The inside buzz on city beekeepers

April 13, 2010 10:00:00 PM PDT
Many bees now reside in the city. Urban beekeepers find them to be fascinating creatures- intelligent and busy.

"It is just so hard to believe they can store and remember all the things that they do," said Edie MacDonald.

"They have such a purpose they go about their daily lives, everyone knows what they have to do," said Michelle Kaicener.

Edie MacDonald grew up with bees on her father's farm in Ohio. She moved to the Pullman District in Chicago and has bees in her backyard garden.

"We turned my secret garden into an apiary," said MacDonald.

Edie taught beekeeping classes at Garfield Conservatory for many years. She retired to spend more time with her grandkids and to garden. She also loves mentoring and sharing her knowledge about bees with neighbors.

"It's been very rewarding to share and to learn," said MacDonald.

Bees like the abundance and diversity of plants in the city, which allows honey to be made as early as May. In the country, honey crop begins around mid-June. Pesticide activity is also less frequent here than in the country or suburbs.

"They are finding across the world that bees really do well in an urban environment because there is an opportunity to go to a lot of different plants and flowers," said Michelle Kaicener, who is also a beekeeper.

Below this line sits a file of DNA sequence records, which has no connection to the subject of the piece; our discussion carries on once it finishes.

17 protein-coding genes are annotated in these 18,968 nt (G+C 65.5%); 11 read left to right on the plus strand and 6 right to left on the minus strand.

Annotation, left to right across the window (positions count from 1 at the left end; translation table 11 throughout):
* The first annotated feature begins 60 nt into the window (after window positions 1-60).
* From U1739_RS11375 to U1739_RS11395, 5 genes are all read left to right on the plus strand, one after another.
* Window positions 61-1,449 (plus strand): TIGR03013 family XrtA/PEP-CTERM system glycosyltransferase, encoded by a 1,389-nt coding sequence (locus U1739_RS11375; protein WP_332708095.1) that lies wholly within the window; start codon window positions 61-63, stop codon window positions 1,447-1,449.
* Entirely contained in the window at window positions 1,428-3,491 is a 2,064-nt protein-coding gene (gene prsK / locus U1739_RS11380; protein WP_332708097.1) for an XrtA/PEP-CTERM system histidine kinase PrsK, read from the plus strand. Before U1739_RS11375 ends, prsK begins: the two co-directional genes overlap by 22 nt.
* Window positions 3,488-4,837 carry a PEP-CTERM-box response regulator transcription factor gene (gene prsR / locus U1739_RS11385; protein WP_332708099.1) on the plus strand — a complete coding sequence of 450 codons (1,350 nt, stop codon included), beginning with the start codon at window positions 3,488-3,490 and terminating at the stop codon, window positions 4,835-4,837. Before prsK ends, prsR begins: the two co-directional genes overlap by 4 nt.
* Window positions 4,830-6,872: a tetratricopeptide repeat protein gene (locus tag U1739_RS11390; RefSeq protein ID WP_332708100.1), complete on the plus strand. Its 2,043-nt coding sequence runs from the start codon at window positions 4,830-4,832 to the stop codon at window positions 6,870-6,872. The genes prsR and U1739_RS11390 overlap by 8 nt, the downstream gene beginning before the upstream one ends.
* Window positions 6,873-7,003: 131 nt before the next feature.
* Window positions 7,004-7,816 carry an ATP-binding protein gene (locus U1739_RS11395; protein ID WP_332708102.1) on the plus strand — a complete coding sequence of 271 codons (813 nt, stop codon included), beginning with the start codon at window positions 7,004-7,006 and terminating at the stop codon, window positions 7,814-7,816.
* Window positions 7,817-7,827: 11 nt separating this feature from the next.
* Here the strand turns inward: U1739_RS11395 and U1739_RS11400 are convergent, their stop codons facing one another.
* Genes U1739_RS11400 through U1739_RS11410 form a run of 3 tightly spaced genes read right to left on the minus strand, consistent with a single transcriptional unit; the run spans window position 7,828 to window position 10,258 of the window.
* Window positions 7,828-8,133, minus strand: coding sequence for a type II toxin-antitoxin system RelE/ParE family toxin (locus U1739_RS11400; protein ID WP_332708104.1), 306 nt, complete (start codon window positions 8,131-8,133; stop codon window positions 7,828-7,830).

Kaicener didn't know anything about bees before she started, but had a strong interest in sustainability.

"I'm hoping the bees will help me with pollination services to help my fruits and vegetables get nice and big. And at the same time I give them a safe environment where they can live and I don't spray. I don't use any chemical treatments," said Kaicener.

Another Chicago beekeeper thinks making local honey is the best and most rewarding part of beekeeping.

"You would be surprised how many friends come to your door when they realize you have honey," said Robert Hicks.

Keeping bees through the winter is tough because it is difficult to maintain stable temperature conditions for the bees to survive. However, all that hard work pays off by the summer time.

"A lot of people like to look at a tank of fish. I like to look at my hive," said Hicks.

Some beekeepers even build relationships with their bees.

"I think they know, they know their keeper. It's like farm animals, you know," said MacDonald.

For more information on urban beekeeping and how to start your own hive take a look at clubs like the Cook-DuPage Beekeepers'Association or the Chicago Beekeeping Meet up Group. These groups are a great place to network, socialize, and learn more from local beekeepers.


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